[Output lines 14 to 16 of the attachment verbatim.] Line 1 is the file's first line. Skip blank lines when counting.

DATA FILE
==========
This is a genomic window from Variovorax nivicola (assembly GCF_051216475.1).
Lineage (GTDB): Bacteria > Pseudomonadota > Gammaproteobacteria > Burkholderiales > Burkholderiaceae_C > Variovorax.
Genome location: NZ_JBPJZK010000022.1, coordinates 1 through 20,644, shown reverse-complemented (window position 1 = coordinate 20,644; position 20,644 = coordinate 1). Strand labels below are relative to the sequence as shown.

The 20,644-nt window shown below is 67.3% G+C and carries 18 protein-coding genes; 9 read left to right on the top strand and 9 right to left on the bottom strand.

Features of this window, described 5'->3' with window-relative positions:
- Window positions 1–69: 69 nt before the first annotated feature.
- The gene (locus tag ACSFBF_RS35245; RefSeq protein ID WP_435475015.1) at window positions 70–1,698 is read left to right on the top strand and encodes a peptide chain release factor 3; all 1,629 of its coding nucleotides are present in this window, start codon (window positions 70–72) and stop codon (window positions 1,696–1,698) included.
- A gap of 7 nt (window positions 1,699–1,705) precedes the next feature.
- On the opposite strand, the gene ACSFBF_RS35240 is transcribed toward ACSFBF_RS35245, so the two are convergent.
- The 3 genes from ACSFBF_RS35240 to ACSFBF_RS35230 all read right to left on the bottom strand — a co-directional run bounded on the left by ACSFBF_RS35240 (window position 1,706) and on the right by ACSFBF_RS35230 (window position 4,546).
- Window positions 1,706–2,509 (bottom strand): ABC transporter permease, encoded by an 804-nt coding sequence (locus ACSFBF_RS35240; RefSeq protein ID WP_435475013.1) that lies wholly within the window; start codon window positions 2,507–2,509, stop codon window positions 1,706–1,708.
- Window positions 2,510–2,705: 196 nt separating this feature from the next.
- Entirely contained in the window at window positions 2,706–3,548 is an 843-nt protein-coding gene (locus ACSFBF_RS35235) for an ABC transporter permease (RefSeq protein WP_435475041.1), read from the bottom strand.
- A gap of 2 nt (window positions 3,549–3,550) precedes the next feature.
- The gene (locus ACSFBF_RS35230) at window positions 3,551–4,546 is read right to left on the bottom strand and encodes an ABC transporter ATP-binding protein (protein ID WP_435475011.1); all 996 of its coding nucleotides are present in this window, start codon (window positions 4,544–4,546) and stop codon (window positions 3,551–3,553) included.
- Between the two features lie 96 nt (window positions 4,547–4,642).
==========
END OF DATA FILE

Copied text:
- A gap of 2 nt (window positions 3,549–3,550) precedes the next feature.
- The gene (locus ACSFBF_RS35230) at window positions 3,551–4,546 is read right to left on the bottom strand and encodes an ABC transporter ATP-binding protein (protein ID WP_435475011.1); all 996 of its coding nucleotides are present in this window, start codon (window positions 4,544–4,546) and stop codon (window positions 3,551–3,553) included.
- Between the two features lie 96 nt (window positions 4,547–4,642).